The probability distribution of X given the label set L, the parameters and the combination function assumed by method M is computed by marginalizing E out of the joint distribution of E and X:

PM0(X) := P M(X L,0) = j P M(X |E, L) dP (E|0)

For the probability of a data item D = (X, L) given the parameters and under the assumptions made by model M, we have

PM(D) := PM(X, L|0) = n l J PM(X|E, L)p(E0) dE. (9)

Estimating the probability of the label set L, nl , is a standard problem of estimating the parameters of a categorical distribution. According to the law of large numbers, the empirical frequency of occurrence converges to the true probability for each label set. Therefore, we do not further investigate this estimation problem and assume that the true value of nl can be determined for all L e L.

The probability of a particular emission vector E given a data item D and the parameters 9 is computed using Bayes' theorem:

KA M P M(X \ E, L) • P (E\9)

PM(e) := PM(E \X, L, 9) = -( E ' )-(10)

D,9 pM(X\L, 9) v ;

The dependency of on the parameter vector indicates that the estimation of the contributions of a source may depend on the parameters of a different source. When solving clustering problems, we also find cross-dependencies between parameters of different classes. However, these dependencies are due to the fact that the class assignments are not known but are probabilistically estimated. If the true class labels were known, the dependencies would disappear. In the context of multi-label classification, however, the mutual dependencies persist even when the true labels (called label set in our context) are known.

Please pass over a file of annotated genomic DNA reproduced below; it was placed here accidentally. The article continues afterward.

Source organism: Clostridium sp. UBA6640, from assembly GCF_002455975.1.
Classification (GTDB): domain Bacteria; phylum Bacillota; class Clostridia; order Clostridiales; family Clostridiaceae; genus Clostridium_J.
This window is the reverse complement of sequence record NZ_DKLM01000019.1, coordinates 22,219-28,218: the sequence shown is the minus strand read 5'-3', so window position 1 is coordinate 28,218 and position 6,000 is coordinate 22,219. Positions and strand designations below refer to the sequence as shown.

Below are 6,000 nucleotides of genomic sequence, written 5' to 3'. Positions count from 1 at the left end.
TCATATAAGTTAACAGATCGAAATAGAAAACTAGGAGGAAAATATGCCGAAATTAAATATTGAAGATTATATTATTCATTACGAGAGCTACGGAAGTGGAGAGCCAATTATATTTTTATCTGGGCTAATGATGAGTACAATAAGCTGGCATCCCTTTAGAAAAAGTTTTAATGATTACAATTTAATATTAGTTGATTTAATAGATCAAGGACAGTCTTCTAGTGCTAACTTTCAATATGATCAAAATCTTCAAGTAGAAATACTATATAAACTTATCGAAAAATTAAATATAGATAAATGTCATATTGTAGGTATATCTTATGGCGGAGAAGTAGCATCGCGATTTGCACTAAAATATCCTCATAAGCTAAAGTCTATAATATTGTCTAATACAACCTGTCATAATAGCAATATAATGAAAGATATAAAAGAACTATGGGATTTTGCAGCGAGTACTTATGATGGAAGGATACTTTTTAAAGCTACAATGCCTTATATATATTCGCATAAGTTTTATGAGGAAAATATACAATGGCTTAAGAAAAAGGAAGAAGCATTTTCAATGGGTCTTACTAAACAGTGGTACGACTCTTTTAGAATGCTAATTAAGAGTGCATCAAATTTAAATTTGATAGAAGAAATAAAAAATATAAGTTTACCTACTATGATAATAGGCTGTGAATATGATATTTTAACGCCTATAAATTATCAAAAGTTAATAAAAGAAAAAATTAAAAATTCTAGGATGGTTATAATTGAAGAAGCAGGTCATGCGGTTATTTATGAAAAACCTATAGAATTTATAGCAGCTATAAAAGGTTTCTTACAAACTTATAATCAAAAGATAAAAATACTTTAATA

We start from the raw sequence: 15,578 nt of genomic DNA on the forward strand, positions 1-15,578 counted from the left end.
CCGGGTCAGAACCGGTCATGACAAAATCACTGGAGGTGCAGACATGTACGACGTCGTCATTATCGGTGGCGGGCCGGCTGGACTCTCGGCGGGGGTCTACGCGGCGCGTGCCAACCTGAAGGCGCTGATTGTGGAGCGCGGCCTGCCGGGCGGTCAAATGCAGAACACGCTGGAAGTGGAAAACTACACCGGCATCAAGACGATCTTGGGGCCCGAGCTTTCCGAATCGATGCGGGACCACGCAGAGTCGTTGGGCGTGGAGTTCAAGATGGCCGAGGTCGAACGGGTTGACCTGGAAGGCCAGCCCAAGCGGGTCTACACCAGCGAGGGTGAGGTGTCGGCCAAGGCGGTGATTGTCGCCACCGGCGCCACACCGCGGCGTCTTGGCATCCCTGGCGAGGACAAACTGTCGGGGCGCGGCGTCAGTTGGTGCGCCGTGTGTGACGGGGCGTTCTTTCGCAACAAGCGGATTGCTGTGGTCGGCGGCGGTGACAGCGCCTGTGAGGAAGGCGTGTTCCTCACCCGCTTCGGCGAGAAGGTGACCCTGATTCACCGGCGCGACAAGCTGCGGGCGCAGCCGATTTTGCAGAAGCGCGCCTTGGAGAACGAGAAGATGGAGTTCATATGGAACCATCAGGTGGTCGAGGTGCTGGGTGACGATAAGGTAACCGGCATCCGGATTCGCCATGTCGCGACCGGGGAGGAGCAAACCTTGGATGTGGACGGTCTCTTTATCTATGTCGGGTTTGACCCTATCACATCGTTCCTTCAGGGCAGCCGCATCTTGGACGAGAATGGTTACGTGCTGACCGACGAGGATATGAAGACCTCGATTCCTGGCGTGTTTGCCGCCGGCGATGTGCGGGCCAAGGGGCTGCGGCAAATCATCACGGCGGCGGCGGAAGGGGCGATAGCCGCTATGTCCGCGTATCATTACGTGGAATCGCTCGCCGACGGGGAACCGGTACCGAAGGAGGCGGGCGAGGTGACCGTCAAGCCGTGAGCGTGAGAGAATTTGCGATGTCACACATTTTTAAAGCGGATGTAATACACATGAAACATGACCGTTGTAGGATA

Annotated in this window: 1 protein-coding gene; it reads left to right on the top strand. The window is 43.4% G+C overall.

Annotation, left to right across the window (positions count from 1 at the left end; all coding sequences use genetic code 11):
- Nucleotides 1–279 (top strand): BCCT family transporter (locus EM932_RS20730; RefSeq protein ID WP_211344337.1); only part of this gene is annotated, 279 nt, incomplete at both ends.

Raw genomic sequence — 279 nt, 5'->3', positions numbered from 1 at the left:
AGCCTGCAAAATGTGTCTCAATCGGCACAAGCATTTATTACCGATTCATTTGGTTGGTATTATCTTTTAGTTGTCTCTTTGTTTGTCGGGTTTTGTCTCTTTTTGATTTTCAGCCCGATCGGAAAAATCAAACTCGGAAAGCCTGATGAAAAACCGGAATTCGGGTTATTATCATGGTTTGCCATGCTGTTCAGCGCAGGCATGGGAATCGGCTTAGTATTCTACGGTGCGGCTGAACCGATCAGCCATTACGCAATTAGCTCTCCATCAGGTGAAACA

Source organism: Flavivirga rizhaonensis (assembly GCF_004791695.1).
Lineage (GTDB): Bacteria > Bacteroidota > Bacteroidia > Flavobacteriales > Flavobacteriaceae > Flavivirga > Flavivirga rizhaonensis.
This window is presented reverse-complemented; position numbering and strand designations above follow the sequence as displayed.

The distribution PM(E \D,9) describes the essential difference between inference methods for multi-label data. For an inference method M which assumes that an observation X is a sample from each source contained in the label set L, PM(Sk\D, 9) is a point mass (Dirac mass) at X. In the above example of the sum of Gaussian emissions, PM(E \ D, ) has a continuous density function.

4.2 Conditions for identifiability

As in the standard scenario of learning from single-label data, parameter inference is only possible if the parameters are identifiable. Conversely, parameters are unidentifiable if 9(X) = 9(2), but P9(1) = P9(2). For our setting as specified in Eq. 9, this is the case if

]T login ¿JP M( Xn, Ln) p(- \9(1)) d^ = ]T log LlJp m (Xn, Ln) p(-\9(2}) d|)

n=1 n=1

but 9(1 = 9(2). The following situations imply such a scenario:

- A particular source k never occurs in the label set, formally \{L e L\k e L}\ = 0 or nl = 0 VL e L : L 3 k. This excess parameterization is the trivial case — one cannot infer the parameters of a source without observing emissions from that source. In such a case, the probability of the observed data (Eq. 9) is invariant of the parameters k of source k.

- The combination function ignores all (!) emissions of a particular source k. Thus, under the assumptions of the inference method M, the emission Sk of source k never has an influence on the observation. Hence, the combination function does not depend on Sk. If this independence holds for all L, information on the source parameters k cannot be obtained from the data.

- The data available for inference does not support distinguishing different parameters of a pair of sources. Assume e.g. that source 2 only occurs together with source 1, i.e. for all n with 2 e Ln, we also have 1 e Ln. Unless the combination function is such that information can be derived about the emissions of the two sources 1 and 2 for at least some of the data items, there is a set of parameters 1 and 2 for the two sources that yields the same likelihood.